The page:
Georgia, however, has crafted an incentive program designed to get schools thinking about a reward long before they can receive a check. There, schools must apply to take part in the state’s Pay for Performance Program. Employees at each building prepare an improvement plan, including measurable goals, and submit it to the state education department for review. If the proposal is accepted, and if a school demonstrates it met 80 percent of its objectives by the end of the year, it receives $2,000 per certified staff member. The school can spend the money on whatever it pleases, including salary bonuses. The state allocated $8 million to the program last year.
“It’s a catalyst for classroom teachers to develop an academic plan and follow it,” says Pat Sandor, a spokesman for the Georgia Department of Education.
Florida requires schools to apply for its new School Recognition Program. Instead of preparing improvement plans, schools submit to a site visit and present evidence of improved test scores and reduced dropout rates. To foster more pay-for-performance programs, teachers must have their salaries based, at least in part, on student performance, before their school can receive an award. With more than 300 of the state’s 2,790 schools applying, the program’s first winners were to be announced in December.
Last year, Florida also joined the growing list of states offering teachers an incentive to become certified by the National Board for Professional Teaching Standards. Educators who win national certification will now enjoy a raise equal to 10 percent of the average salary for Florida teachers--a bonus currently worth about $3,400 a year. The bonus, which lasts for the 10-year life of the certificate, doubles for those who agree to mentor other teachers seeking board certification.
Fourteen states now have accountability systems that offer some kind of financial reward for schools.
With other pay-for-performance programs still getting mixed reviews from educators, the practice of rewarding teachers for national board certification is emerging as one of the least controversial of financial incentives. The privately organized board, based in Southfield, Mich., reports that at least 13 states now offer salary supplements to board-certified teachers.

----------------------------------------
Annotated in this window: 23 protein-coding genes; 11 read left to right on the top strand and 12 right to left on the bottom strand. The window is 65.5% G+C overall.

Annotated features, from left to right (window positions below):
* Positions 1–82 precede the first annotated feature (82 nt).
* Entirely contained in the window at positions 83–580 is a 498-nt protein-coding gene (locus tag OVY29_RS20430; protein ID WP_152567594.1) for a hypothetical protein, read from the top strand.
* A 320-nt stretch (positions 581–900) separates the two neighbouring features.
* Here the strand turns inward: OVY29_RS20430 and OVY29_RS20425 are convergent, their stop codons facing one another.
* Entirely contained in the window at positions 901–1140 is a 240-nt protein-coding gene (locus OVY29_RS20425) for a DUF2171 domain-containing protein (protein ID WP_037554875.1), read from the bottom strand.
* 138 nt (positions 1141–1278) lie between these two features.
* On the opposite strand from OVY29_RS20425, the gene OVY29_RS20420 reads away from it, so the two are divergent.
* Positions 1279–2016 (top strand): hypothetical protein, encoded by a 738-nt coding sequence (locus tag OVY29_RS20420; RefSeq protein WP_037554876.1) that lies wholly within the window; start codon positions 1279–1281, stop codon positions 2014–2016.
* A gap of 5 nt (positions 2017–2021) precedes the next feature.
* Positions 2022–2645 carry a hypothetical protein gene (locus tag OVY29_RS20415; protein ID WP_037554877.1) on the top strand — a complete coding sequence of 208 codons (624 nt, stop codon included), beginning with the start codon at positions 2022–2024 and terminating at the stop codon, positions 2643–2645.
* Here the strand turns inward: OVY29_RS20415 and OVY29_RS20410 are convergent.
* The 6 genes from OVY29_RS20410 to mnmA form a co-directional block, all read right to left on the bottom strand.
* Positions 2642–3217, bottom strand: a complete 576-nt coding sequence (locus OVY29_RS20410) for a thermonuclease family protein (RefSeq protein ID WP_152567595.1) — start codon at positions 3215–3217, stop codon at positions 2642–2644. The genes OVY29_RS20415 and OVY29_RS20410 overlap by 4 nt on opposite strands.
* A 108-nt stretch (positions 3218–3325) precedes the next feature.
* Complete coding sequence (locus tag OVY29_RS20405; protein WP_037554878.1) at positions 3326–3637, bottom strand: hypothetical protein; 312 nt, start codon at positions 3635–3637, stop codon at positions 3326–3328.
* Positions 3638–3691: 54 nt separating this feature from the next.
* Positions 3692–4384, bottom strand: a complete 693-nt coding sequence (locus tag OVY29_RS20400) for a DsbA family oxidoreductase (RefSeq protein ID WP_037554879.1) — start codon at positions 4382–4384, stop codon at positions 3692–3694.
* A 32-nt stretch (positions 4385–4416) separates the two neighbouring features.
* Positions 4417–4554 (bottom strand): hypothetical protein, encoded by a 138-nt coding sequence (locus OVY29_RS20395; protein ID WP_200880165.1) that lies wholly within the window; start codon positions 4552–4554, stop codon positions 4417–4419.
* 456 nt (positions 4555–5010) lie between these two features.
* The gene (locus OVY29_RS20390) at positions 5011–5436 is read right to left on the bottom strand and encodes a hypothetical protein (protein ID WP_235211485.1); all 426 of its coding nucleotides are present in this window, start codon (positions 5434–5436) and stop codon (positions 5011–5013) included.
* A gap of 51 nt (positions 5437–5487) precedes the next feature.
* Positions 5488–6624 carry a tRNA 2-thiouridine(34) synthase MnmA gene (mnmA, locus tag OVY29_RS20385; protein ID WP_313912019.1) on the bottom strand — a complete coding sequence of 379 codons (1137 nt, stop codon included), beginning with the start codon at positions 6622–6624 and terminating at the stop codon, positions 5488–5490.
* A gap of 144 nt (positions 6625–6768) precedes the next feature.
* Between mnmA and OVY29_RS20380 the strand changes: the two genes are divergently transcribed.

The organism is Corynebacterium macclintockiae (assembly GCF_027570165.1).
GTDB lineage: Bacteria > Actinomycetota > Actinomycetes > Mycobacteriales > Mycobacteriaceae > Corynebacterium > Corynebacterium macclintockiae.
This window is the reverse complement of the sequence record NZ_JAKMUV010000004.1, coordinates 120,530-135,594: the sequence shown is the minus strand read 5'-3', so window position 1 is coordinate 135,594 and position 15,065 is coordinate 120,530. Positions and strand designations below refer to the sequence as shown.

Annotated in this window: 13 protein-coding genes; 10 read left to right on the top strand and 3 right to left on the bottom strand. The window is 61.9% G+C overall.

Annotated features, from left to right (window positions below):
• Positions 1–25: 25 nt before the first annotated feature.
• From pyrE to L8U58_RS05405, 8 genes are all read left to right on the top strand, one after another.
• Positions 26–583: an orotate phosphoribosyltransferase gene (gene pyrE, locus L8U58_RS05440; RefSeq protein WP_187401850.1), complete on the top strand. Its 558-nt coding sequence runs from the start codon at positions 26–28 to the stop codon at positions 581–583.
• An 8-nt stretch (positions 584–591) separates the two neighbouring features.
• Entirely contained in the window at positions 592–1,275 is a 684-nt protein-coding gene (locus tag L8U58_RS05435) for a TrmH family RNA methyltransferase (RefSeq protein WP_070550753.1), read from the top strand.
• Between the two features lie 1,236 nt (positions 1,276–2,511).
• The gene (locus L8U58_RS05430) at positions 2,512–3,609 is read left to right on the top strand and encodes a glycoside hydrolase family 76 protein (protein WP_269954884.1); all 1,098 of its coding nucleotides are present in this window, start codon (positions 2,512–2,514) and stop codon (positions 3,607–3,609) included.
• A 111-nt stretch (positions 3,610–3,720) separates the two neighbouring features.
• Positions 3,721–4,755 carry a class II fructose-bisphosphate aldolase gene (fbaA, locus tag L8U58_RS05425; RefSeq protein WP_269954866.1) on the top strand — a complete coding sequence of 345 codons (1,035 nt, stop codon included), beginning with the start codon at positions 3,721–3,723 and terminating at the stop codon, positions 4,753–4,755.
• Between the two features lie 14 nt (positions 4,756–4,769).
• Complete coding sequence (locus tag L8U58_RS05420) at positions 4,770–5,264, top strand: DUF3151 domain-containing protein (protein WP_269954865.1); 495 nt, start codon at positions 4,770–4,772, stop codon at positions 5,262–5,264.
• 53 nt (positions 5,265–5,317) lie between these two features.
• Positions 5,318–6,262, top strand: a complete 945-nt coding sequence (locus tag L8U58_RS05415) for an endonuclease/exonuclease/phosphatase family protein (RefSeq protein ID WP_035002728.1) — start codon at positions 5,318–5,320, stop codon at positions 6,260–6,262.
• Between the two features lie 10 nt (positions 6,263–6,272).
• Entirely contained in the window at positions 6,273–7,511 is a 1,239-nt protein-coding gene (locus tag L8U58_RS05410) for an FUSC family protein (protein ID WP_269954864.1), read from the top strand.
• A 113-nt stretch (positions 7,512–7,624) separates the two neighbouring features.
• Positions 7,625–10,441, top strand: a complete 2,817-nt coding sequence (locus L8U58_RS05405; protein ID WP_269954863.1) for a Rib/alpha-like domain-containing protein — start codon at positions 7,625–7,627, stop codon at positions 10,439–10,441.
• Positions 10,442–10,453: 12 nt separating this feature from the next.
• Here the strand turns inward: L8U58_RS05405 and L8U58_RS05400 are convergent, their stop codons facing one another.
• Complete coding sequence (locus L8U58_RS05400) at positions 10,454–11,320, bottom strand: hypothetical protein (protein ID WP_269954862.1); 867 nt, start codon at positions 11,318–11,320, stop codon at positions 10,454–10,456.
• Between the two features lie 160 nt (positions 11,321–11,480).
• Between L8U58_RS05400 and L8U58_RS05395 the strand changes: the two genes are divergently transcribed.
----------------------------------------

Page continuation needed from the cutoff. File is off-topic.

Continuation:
State policymakers are recognizing the board’s rigorous evaluation as a measure of teaching quality. At the same time, many teachers trust the certification process, which is based on how they measure up against professional standards, not on their students’ performance. “That’s the kind of incentive that means something to teachers,” says Pat Tornillo, the president of the Florida Education Association United, the state AFT affiliate.
Since 1997, North Carolina has also offered teachers who receive national board certification a 12 percent pay raise. As a result, North Carolina now boasts more board-certified educators than any other state. But to be complete, says Robinson, the former state board chairman, North Carolina’s accountability system must include the school-based financial incentives. Without those awards, he is convinced, the state would not have seen the number of its elementary schools designated as “low performing” drop from 122 in 1997 to 30 last year.
“It’s been amazing how much pressure it puts on people that haven’t been impressed by other merit systems,” he says. “The bottom line is that the scores have gone up more than they ever have before.”
A version of this article appeared in the January 11, 1999 edition of Education Week